This week saw the launch of The FE and Skills System, a study by The Policy Consortium.
Subtitled ‘The consequences of policy decisions – lessons for policymakers and stakeholders’, this thorough survey reaches deep into the heart of FE; drawing on feedback from over 500 respondents – experienced, thoughtful and committed professionals – around half of whom are front line staff.
The report has some clear messages for all the key agencies in post-16 education. Rather than simply acting as a transmission belt for our concerns and grievances, the study identifies 8 key themes and 23 specific root-cause issues and goes on to make constructive recommendations, all of which deserve serious consideration by our key national stakeholders.
The context for FE policy was well summarized in a report of the Commons Public Accounts Select Committee in 2015:
The departments and funding agencies sometimes make decisions without properly understanding the impact on learners, nor the impact on colleges’ ability to compete with other education providers. Colleges face a number of substantial external challenges, some of which are exacerbated by the actions of the departments and their funding agencies.
By listening to the people most affected by these challenges and most committed to the success of the sector, the Policy Consortium study is able to provide first-hand accounts of the impacts of incoherent policy. In summary, it seems that if we want to create the conditions for systemic success we need a clearer vision for the sector, more joined-up policy, performance measures which better reflect our aims, less policy volatility and more secure funding.
By focusing on ‘asks’ of other agencies, the report prompts those of us working within the sector to ask ourselves what we could do differently to help create the kind of system which can genuinely achieve our aim of a successful learning society which serves all its citizens. In his excellent presentation at the launch, Tony Davis shared some thoughts about how the sector could take the agenda forward constructively itself by choosing as its starting point the impact we have on learners. We want our students to become more independent, to be able to research and synthesise, create, adapt and grow, fuelled by curiosity and with an intrinsic understanding of value and quality; in short to be expert learners throughout their lives.
The other major focus of the report is on the policy volatility which has certainly impacted on our work. This understandably leads some to argue that we should ‘take politics of education’ or ‘leave policy to the experts’. However, rather than being a consequence of too much political interest, I think this policy turbulence is a sign of the lack of consensus, clarity and confidence from politicians about what they think society wants from its FE system.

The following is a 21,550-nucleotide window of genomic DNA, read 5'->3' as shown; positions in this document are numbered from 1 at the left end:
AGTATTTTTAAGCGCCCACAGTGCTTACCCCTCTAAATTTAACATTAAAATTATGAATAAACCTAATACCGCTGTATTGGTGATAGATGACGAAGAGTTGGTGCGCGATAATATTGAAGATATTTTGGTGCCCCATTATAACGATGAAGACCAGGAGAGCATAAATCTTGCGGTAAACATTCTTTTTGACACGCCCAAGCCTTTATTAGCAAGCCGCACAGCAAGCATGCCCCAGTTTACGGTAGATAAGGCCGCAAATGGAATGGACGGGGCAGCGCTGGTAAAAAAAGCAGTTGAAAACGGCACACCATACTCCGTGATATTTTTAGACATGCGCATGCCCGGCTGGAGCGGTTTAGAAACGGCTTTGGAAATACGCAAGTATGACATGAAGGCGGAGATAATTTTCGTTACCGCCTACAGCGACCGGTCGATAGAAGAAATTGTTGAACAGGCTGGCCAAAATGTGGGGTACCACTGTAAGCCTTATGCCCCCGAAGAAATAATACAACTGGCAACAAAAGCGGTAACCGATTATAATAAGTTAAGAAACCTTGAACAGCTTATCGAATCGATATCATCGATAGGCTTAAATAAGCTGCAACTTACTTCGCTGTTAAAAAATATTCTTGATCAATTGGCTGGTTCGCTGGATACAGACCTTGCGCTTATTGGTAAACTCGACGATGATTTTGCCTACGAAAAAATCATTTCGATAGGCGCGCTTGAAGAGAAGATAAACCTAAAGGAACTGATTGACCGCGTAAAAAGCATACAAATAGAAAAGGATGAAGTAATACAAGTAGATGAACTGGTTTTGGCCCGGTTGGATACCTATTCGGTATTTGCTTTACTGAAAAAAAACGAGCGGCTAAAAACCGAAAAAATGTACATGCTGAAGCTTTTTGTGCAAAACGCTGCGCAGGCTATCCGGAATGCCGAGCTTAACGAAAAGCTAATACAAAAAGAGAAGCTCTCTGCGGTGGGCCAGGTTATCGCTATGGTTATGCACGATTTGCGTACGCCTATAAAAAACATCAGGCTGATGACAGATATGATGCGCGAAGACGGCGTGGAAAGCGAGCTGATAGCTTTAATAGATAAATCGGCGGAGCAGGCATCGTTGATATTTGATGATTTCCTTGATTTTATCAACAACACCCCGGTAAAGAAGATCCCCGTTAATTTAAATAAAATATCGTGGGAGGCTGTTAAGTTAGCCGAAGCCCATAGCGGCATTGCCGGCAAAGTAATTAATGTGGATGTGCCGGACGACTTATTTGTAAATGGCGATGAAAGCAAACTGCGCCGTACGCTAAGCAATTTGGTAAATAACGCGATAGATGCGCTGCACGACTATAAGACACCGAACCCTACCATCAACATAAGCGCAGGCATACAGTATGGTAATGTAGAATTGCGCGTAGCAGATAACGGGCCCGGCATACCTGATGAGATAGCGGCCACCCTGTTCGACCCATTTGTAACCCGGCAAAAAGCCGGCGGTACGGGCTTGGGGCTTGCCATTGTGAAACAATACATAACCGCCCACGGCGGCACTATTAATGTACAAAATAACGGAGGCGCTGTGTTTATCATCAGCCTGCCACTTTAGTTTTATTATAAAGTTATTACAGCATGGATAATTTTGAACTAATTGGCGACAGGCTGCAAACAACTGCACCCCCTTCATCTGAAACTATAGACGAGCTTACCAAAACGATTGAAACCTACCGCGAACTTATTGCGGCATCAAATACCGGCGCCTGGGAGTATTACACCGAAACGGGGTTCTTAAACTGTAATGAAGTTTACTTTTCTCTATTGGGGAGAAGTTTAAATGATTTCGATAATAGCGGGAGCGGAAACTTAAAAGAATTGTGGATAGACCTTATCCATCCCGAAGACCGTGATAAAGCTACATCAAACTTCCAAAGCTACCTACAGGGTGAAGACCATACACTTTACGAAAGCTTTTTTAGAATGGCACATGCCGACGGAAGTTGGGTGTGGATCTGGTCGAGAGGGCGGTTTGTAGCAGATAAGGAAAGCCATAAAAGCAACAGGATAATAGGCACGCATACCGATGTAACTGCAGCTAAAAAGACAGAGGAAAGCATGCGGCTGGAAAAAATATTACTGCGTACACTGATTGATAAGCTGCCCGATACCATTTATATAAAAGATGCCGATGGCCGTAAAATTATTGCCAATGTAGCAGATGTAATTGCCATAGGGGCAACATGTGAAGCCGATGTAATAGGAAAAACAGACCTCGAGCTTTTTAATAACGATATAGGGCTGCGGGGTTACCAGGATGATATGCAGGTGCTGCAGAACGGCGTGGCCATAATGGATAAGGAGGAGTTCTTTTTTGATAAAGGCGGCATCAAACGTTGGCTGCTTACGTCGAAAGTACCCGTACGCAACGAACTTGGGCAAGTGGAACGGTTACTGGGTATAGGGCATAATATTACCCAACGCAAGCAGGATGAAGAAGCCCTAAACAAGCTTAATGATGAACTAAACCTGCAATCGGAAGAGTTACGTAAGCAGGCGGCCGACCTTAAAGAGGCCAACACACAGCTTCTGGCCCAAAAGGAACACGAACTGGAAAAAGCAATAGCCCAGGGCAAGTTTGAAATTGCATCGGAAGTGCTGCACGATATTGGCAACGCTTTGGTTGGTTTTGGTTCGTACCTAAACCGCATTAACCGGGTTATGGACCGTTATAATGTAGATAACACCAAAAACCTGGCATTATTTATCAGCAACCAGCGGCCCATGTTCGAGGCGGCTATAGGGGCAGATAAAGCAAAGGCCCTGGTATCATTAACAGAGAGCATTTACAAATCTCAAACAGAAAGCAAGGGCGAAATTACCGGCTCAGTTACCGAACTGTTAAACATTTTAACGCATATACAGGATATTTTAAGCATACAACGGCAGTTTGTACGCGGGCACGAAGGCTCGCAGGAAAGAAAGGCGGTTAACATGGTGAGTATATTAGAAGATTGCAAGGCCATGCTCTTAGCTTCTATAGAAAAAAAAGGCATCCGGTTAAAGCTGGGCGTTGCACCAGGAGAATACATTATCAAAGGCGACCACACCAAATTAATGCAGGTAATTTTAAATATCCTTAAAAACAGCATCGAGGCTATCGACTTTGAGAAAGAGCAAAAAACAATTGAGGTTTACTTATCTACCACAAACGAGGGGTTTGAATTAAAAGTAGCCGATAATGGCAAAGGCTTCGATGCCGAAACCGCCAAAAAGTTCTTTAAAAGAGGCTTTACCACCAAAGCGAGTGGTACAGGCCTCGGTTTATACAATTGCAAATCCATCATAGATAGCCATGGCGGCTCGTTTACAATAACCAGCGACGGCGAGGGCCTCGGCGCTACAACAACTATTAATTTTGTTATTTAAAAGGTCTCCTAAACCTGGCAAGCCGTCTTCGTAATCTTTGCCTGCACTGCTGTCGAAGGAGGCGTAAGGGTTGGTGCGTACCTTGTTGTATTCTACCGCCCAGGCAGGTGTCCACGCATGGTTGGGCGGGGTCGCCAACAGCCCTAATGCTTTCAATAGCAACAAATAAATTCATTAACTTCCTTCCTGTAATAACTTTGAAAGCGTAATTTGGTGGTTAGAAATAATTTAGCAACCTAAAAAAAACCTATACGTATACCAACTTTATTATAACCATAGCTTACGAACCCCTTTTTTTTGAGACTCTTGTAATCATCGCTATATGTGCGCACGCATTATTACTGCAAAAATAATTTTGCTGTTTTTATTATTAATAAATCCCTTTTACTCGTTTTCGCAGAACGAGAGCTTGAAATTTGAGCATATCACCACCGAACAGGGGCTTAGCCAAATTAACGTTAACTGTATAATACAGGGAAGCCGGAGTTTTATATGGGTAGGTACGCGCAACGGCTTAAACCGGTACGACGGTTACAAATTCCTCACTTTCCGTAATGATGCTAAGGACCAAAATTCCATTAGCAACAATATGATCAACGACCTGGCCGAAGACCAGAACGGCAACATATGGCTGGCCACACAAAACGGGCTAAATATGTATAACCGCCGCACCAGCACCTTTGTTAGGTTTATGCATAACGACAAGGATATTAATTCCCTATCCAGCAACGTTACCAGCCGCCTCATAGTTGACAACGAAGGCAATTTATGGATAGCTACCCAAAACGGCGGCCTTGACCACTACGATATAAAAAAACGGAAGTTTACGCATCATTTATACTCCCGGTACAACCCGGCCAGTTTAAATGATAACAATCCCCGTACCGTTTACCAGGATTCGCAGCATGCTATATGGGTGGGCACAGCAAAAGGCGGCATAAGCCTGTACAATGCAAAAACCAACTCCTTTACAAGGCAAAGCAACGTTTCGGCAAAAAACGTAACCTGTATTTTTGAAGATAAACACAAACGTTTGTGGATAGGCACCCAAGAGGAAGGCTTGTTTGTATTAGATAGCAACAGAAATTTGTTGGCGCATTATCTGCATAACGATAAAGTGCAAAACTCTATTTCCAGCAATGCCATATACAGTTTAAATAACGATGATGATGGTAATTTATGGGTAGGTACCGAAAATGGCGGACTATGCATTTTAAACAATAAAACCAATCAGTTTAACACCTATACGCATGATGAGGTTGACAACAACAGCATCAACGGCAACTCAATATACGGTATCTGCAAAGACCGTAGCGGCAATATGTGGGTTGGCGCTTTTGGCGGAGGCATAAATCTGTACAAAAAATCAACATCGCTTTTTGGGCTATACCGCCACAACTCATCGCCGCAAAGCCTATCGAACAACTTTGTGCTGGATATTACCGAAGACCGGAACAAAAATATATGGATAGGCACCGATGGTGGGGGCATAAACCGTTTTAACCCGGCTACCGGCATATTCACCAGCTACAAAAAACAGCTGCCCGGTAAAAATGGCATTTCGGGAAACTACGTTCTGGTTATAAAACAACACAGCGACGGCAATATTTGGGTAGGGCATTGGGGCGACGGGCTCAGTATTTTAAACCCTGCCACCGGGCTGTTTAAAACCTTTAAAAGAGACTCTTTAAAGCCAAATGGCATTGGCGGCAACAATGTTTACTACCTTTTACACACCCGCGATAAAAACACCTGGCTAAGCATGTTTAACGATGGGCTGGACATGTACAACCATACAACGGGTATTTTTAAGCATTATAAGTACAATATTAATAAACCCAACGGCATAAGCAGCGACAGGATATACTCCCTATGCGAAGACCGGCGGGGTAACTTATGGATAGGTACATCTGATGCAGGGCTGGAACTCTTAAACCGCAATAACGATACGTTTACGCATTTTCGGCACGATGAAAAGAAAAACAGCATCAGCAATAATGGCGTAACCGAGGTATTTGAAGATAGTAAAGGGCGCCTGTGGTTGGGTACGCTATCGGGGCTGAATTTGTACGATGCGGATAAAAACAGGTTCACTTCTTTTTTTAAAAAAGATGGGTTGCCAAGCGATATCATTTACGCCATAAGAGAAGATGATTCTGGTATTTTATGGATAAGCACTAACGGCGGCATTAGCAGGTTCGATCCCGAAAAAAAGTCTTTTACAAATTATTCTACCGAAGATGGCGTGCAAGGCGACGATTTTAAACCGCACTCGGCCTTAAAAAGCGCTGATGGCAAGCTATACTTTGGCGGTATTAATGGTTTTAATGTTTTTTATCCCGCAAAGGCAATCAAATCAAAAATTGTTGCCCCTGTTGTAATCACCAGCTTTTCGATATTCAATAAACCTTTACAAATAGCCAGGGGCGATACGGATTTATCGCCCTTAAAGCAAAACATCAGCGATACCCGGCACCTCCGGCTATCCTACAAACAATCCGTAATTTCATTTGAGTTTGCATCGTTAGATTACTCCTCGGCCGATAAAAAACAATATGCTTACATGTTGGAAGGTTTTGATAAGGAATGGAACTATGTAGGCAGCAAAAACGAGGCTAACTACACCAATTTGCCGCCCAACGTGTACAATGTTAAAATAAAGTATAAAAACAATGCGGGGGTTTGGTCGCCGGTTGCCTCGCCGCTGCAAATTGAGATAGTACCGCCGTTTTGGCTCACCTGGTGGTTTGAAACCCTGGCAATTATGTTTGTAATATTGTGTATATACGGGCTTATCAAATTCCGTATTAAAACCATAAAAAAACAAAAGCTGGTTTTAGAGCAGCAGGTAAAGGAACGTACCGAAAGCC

Our representative bodies, such as the AoC, are increasingly good at describing the importance of our work and this could translate into the kind of national consensus which exists around the idea of a National Health Service free for all at the point of use. The NHS is not above politics or free of debate about means – but there is a high degree of agreement about its aims and value. Politics is how we bring about change in a democratic society and it works best when the agenda is clear and there is popular understanding and support. If anything, FE would benefit from more politics; a higher public profile and better informed public debate.
The sector itself can build on the support it already has and work in partnership with others to:
- Build a strong consensus about the purpose and importance of FE in our society.
- Value and develop the professional expertise of college staff.
- Make the social case as well as the economic case for our work.
- Offer our students coherent curricula, not just qualifications.
- Demonstrate the benefits of collaboration rather than markets to meet the educational needs of our communities.
We should thank Tony Davis and his colleagues for this significant contribution to the discussion and each of us can do our bit in helping to create the conditions for an even more successful further education system.
A pdf version of the report can be found here and there is also a flipbook version.
Let’s tackle the causes, not the symptoms Tony Davis in the Times Education Supplement this week.
Sixth Form hopes for 2018 (January 2018)
Life in the sixth form funding canyon (October 2017)
Reconstruction in an age of demolition (July 2017)
Going beyond (October 2016)